Like "Gatsby," "Pittsburgh" has a somewhat passive narrator whose yearnings impinge on action determined by others. Like "Gatsby," "Pittsburgh" features friendship, betrayal thereof, closeness to the underworld and its threat of violence, and women who look good and cause trouble. Here's the hero, Art Bechstein, encountering Jane Bellwether, at a party when she's blotto and stands alone, bashing tennis balls. "As we clunked down the wooden steps to the quiet crunch of the grass, I watched her stroke. It was my father's ideal: a slight, philosophical tilt to her neck, her backswing a tacit threat, her rigid exultant follow-through held for one aristocratic fraction of a second too long. She looked tall, thin and, in the bad light, rather gray in her white golf skirt and shirt. Thik! And she smiled, shaking out her yellow hair. . . . "
Philip Roth's young hero meets the luscious, and seemingly out-of-reach, Brenda Patimkin: "She dove beautifully, and a moment later she was swimming back to the side of the pool, her head of short-clipped auburn hair held up, straight ahead of her, as though it were a rose on a stem."
Fitzgerald, Roth: As a tyro, Chabon was aspiring to elevated company. Talk about chutzpah. I first read some of "Pittsburgh" even before it was published, when I was working for Granta, the English literary magazine then based above a hair salon in Cambridge and run by Bill Buford (later to become fiction editor of the New Yorker). Submissions, in those days that predated e-mail and the Web, arrived by mail or fax (sometimes Buford would conduct bandit raids on publishers' offices in London or New York, but that's another issue). One morning I went into work and found a new short story by Raymond Carver lying on the floor, having been spewed forth by the fax machine. They were heady days. Another time, curled up liked wood shavings, was a pile of pages which began: "At the beginning of the summer I had lunch with my father, the gangster, who was in town for the weekend to transact some of his vague business." Somebody had sent us the first chapter of "Pittsburgh," which, we soon learned, had just sold for a phenomenal amount of money in New York. Naturally, seeing ourselves as literary taste-makers and not slavish followers of hype, we all wanted to hate it. But, as those faxed pages went around, passed from hand to hand like candy or some drug, we realized we couldn't. The writing was just so elegant and gorgeous, and daring.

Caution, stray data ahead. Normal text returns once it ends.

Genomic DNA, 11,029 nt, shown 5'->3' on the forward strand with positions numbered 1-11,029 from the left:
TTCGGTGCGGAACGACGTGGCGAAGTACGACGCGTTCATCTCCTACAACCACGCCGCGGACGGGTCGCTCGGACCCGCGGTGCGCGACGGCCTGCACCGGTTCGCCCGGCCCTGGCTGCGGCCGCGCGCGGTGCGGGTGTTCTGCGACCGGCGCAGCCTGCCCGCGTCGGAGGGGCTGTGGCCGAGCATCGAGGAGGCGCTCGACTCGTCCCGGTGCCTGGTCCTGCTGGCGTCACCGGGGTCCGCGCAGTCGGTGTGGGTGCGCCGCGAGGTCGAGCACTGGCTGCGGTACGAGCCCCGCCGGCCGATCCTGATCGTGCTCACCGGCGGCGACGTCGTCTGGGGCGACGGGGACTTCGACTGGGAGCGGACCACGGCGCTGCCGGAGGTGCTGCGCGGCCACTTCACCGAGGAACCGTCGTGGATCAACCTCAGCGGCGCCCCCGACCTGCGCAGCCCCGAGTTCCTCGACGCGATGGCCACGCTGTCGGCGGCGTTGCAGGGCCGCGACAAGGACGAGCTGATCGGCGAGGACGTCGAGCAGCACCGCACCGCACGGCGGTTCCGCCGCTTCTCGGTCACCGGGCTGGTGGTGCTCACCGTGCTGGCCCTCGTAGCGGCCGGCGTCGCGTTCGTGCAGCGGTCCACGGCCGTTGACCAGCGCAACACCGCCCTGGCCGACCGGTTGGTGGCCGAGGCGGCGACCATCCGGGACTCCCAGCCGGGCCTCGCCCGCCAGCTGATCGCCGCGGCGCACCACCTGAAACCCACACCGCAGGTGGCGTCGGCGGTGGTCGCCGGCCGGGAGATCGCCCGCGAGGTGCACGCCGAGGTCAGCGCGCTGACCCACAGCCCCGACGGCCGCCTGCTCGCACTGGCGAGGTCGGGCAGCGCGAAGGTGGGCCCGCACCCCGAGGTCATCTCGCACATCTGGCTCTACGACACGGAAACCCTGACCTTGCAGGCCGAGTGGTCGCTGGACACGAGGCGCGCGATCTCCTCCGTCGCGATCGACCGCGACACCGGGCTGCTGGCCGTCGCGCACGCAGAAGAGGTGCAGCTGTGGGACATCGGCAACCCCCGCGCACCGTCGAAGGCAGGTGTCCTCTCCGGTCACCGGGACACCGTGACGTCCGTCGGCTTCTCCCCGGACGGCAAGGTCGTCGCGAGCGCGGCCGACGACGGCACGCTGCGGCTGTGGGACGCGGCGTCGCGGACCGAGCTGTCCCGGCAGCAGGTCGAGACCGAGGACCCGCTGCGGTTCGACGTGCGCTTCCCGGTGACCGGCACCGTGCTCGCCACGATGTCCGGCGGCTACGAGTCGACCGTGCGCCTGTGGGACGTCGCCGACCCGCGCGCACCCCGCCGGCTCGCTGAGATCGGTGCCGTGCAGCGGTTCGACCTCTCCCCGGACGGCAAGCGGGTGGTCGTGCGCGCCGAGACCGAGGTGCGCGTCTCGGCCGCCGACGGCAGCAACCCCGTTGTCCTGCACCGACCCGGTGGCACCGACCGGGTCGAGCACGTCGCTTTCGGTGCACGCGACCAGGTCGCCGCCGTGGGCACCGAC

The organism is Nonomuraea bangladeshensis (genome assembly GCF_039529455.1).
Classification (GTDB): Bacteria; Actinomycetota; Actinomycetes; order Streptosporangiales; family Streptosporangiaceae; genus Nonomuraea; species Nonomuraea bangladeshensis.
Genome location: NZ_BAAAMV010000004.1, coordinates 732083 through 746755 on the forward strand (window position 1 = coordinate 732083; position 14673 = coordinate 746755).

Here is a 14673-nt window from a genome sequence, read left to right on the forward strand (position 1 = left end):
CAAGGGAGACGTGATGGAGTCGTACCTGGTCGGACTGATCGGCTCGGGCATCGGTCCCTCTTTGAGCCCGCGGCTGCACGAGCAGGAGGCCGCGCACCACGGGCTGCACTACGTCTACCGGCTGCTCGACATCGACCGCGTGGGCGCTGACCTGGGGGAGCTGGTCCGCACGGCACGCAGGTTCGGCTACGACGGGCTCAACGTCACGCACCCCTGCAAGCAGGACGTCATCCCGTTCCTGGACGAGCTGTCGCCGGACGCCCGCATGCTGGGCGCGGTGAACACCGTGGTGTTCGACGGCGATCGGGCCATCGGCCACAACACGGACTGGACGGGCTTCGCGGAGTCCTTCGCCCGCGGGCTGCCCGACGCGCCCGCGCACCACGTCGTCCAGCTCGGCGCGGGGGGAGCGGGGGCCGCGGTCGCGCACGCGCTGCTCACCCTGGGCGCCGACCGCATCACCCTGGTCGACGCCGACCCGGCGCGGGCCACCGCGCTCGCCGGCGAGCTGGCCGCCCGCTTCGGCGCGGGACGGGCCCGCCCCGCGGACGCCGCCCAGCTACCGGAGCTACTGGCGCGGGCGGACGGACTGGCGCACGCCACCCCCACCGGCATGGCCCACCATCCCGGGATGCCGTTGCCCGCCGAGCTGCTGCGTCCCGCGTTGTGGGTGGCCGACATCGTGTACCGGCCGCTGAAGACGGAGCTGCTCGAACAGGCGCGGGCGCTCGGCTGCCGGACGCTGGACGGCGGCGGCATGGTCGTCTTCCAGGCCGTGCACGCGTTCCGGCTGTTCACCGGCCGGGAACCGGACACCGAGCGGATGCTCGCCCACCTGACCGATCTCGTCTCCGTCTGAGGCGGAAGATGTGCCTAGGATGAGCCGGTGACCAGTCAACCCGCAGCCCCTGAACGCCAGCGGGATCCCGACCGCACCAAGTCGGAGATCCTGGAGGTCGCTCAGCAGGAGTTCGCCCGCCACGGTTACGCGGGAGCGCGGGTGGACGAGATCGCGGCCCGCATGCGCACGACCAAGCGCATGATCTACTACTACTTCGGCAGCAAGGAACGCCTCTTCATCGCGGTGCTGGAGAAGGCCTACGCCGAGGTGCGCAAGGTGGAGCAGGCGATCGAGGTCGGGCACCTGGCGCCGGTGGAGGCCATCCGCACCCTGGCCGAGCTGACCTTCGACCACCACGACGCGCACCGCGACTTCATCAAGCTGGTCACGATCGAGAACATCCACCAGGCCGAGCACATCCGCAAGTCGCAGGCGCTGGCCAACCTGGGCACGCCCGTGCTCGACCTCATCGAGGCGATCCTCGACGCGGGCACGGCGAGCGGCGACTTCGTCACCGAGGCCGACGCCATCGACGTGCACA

The not-so-secret theme of "The Mysteries of Pittsburgh" is sexual identity. "There had been a time in high school, see, when I wrestled with the possibility that I might be gay, a torturous six-month culmination of years of unpopularity and girllessness. At night I lay in bed and coolly informed myself that I was gay and had better get used to it. The locker room became a place of torment, full of exposed male genitalia that seemed to taunt me with my failure to avoid glancing at them," Art notes near the beginning of the novel. But really he's still not sure whether he's gay or not, and by the end of the story he'll conclude that this lack of knowledge just doesn't matter. The point of the journey is the exploration, and labels need not apply. In the 1980s, Chabon had been paying attention to Prince, and not only Scott and Zelda and Thomas Mann. The breadth was pretty radical.
"Pittsburgh" is a very knowing book, sensitive to the various biographical and literary impulses that produced it, and always alert, too, to its own prose, the sentences that seem to dance on the page, floating like the perfect white clouds issuing forth from the chimney of the beat-up factory that provides the book's central image, the factory from whose roof the biker-hoodlum Cleveland will plunge to his doom.
The actor Peter Sarsgaard plays Cleveland in the recent film of the novel, written and directed by Rawson Marshall Thurber (the guy who did "Dodgeball"). That the film seems loose and episodic should come as no surprise, for "Pittsburgh" is a book that relies not on plot, or character, but on the sheer exuberance and dazzle of its own surface, on texture, on style. In search of story causation, Chabon has gone increasingly in the direction of fantasy, science-fiction, and tales of horror and detection.
It's not fair to say that he's retreated into genre. "The Adventures of Kavalier & Klay" was a Pulitzer Prize-winning triumph, after all, a different sort of exploration of the themes of escape and identity; but this new edition of his first novel (part of a cool new Harper Perennial series, Olive Editions, currently also featuring "Everything Is Illuminated" by Jonathan Safran Foer and Milan Kundera's "The Unbearable Lightness of Being") shows just how deft, concrete and almost Updikean this writer can be when he turns his attention to the immediacy of stuff and people, to realities and emotions that feel closer to hand.
"Cleveland and I drank until the bar closed. It was a hot night, and the ceiling fans ruffled our hair and tore the cigarette smoke into little scraps. Each bottle of Rolling Rock came to us pearled with condensation," remembers Art, about to recall the occasion when Cleveland started reciting Frank O'Hara. "The Mysteries of Pittsburgh" has hundreds of such moments, effortless, golden, reminding us that Chabon always had the capacity to amaze; he was, and is, the wonder boy.
Richard Rayner's Paperback Writers column appears monthly at www.latimes.com/books.